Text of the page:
Ronaldo warned Lukaku how hard scoring goals in Serie A would be before Inter move Top nine Premier League free transfers of the decade RANKED LATEST FOOTBALL NEWS no dice The Dane previously spent five years with the Danish FA from 2008 onwards, working in their youth set-up, before becoming manager of Danish Superliga club Brondby in 2013.He guided them to finishes of fourth and third in 2014 and 2015 respectively, before leaving in March 2016 and joining Brentford later that year.The Bees’ co-sporting director Phil Giles added: “[Rasmus] and I have used Dean’s departure as a chance to pause and review what we need to add to the coaching staff to keep moving forward.“We feel the club is in a good place and we don’t think it is time for big changes. Promoting Thomas ensures that we can keep building on the foundations that are already in place and working.” MONEY REVEALED Forbes list reveals how much Mayweather, Ronaldo and Messi earned this decade Where Ancelotti ranks with every Premier League boss for trophies won BEST OF Which teams do the best on Boxing Day in the Premier League era? Frank has been promoted to head coach at Brentford Son ban confirmed as Tottenham fail with appeal to overturn red card Oxlade-Chamberlain suffers another setback as Klopp confirms serious injury 1 Every time Ally McCoist lost it on air in 2019, including funny XI reactions We are delighted to announce Thomas Frank as our new Head Coach👉 https://t.co/ClbMBOHEeJ#BrentfordFC | #Beelieve pic.twitter.com/NdDs7NuO4R— Brentford FC (@BrentfordFC) October 16, 2018Frank, who has been part of the coaching team at Griffin Park for just short of two years, will take charge of the Bees for their Championship clash with Bristol City on Saturday.“Thomas knows the club’s strategy inside out,” co-director of football Rasmus Ankersen told the Brentford’s official website.“He has played a major role in the development of our style of play over the past couple of years and we believe he is ready for the job.”He inherits a Brentford side currently seventh in the Championship, but without a win in their last six games. huge blow ADVICE Brentford have confirmed the appointment of Thomas Frank as their new head coach.The 45-year-old Dane was assistant to former boss Dean Smith, who recently left to take the vacant manager’s job at Aston Villa. REVEALED
zoom During a panel debate hosted by The Mission to Seafarers at Nor-Shipping event, leaders in seafarer welfare concluded that higher level of transparency is needed to improve human rights in the shipping industry.An expert panel, made up of representatives from the RAFTO Foundation, the Institute for Human Rights and Business, Norwegian OECD NCP, and Human Rights at Sea, came together to discuss the challenges associated with tackling the very real risk of modern slavery in the shipping industry, and strategies for its elimination.“The key agreement from the debate was that the shipping industry needs to increase levels of transparency when it comes to human rights,” Ben Bailey, Assistant Director of Advocacy at The Mission to Seafarers, said.Introduced in 2006, the Maritime Labour Convention has been guaranteeing seafarers the right to decent work conditions, however, seafarers can be vulnerable to exploitation and abuse when working in isolated conditions.“The term ‘human rights’ is notably absent from instruments such as the Maritime Labour Convention, leaving space for exploitative practices to be carried out by less scrupulous members of our industry,” Bailey said.Increased cross-industry collaboration and closer work with NGOs “would allow the shipping industry to create and enforce policies which reduce bonded labour, and ensure the industry is a safe and attractive career option for seafarers globally,” according to Bailey.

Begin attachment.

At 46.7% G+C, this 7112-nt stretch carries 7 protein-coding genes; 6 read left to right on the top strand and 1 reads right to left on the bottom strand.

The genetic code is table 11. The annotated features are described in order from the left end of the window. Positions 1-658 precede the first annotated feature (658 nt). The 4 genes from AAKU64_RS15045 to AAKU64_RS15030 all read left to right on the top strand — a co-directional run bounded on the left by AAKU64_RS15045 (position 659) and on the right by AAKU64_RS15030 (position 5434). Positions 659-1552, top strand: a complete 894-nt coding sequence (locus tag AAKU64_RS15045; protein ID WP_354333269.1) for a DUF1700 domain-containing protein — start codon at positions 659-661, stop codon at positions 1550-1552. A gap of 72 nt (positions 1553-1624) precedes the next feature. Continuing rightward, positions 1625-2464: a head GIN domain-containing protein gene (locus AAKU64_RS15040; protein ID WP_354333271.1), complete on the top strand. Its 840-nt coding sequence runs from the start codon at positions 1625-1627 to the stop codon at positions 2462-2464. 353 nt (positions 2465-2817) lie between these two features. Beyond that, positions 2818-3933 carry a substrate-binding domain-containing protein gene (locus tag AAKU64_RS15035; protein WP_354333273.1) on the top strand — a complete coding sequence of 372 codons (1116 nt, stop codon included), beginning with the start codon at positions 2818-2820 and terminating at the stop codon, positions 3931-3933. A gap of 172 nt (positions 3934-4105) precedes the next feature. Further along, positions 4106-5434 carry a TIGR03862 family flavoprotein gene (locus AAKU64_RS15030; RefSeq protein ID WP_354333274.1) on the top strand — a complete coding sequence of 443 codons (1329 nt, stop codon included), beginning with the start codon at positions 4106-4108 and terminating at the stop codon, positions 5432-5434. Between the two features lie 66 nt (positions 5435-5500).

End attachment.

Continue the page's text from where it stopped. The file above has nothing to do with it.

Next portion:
(Above: The drinking water reservoir for Potlotek First Nation in Nova Scotia.)Trina RoacheAPTN National NewsIn his office down the road from Elsipogtog’s water tower, Simon Osmond turns on the tap. He won’t drink the water here. After all of the work he’s done studying water management systems on First Nations – he doesn’t trust it’s safe.Osmond has worked on water issues on First Nations in the Atlantic region for years. He says the aging infrastructure, lack of training for water operators and a lack of money from Ottawa all add up to create a dangerous situation.“What about when a First Nation community actually becomes a Walkerton,” says Osmond, who a senior policy analyst with the Atlantic Policy Congress of First Nations. “I don’t want that to be the basis for when the federal government will invest.”Ottawa has touted the $323 million it set aside in its Economic Action Plan in 2014 – money to be spread over two years, for all First Nations in Canada, for water.But it’s a drop in the bucket according to experts who say that is the amount needed to just get Atlantic bands up to par.Nationally, they have pegged it $4.7 billion.Of the 23 bands in the East Coast, that operate their own drinking water systems, 21 are considered high risk.As of March, 135 First Nation communities across Canada were under a boil water advisory.The federal government passed the Safe Drinking water for First Nations Act in 2013. Regulations are expected within the next year.“Enforcing regulations on reserve, where you have deteriorating conditions, to me, doesn’t make sense,” says Osmond. “How are First Nations supposed to improve it if they’re not getting the resources to manage it?”One option that government is looking at is P3s, a public-private partnership.Osmond has pitched the idea of a First Nations Water Authority (FNWA) for bands in the Atlantic. The project is called the First Nations Clean Water Iniative.The band would do a temporary surrender the land and assets tied to the water systems to the FNWA. In turn, FNWA – a group of engineers, operators and a First Nations board – would oversee water and wastewater operations for the bands. And under a P3 model, FNWA would sub-lease the land to the private company over a 25 year agreement.Emma Lui, with the Council of Canadians, said this model doesn’t have a great track record.“P3s in other regions, in other countries, other municipalities, have caused some serious problems in price increases for water,” says Lui. “We see a decrease in water quality.”Lui argues that privatization can cost governments more in the long run.“The Safe Drinking Water for First Nations Act calls for high standards which is something that we want,” says Lui. “But without the appropriate funding, First Nations are in some ways forced to enter into these P3 agreements and later down the road they experience problems with the P3 agreement and want to cancel it the Canadian Government could see themselves with a trade challenge or trade lawsuit.”Others see giving up land, even as a lease, as a bad road to go down.“Once you privatize it then you’re losing your control on the other hand,” says Albert Marshall. “We should be doing just the opposite, aboriginal people should be seeking water rights.”Marshall is a Mi’kmaw Elder on the Eskasoni First Nation on Cape Breton. He’s spent years working to protect the water quality of the Bras d’Ors Lakes.“We can subsist with little parcels of land but we cannot live without water,” says Marshall. “So water should become our inherent right. And in our case we have to protect it for the next seven generations.”Some think the model may leave First Nations paying for their own drinking water.“I’ll say no,” said Potlotek’s Chief Wilbert Marshall. “Why should we pay for water? We didn’t agree to be put on reservations and stuck here.”What happens in the Atlantic could be a template for how the regulations for First Nations’ drinking water roll out across the country.And the questions are pouring in.Wilbert Marshall has heard from other First nations leaders across Canada.“Is it going to be privatized? Will you be paying for your water? So you have to give up your inventory and all that? Whose responsibility is it going to be? Whose neck is on the line? All the same questions we had,” he says.Charlie Sock has been the water operator of the Elsipogtog First Nation in New Brunswick for 38 years. The pipes he’s working with are much older than that. He shows off a piece of cast iron pipe that he had to replace after a water main break; a common occurrence.“This pipe was installed in 1967, so do your math!” says Sock.He said the buck should stop with Ottawa.“They’re trying to approach it with a third party that comes in and funds the upgrades and we pay them for the next 25 years,” he says. “I mean it seems like Indian affairs is just dumping us off on the third party. And what are we going to have in 25 years, something that’s 25 years old?”Sock also worries one lease would just lead to another.“It’s just as if we’re talking about the 1969 white paper policy all over again,” he says. “Government washing their hands of us and we’ll be somebody else’s problem.”The idea of a First Nations Water Authority hangs in the balance as Aboriginal Affairs will decide on funding at the end of the month.“So it’s always ensuring that we push for something that is so sacred for us,” says Osmond. “Government doesn’t see it the same way we do. It becomes dollars and cents. The thing is, they’re doing it on the backs of First Nations health and safety.”On the Potlotek First Nation in Nova Scotia, there’s a new report sitting on the desk of Chief Wilbert Marshall.It details the dire problems with the band’s water and wastewater systems.Positive tests for e-coli.Aging infrastructure.A water tower unsuitable for a Canadian climate (the water freezes in the winter) and the paint is peeling – even on the inside of the tower which holds the drinking water.“I get phone calls from band members and they’re frustrated,” says the chief. “I don’t blame them. I am too. You can’t drink the water out of the tower and out of the tap, it’s brown or black.”[email protected]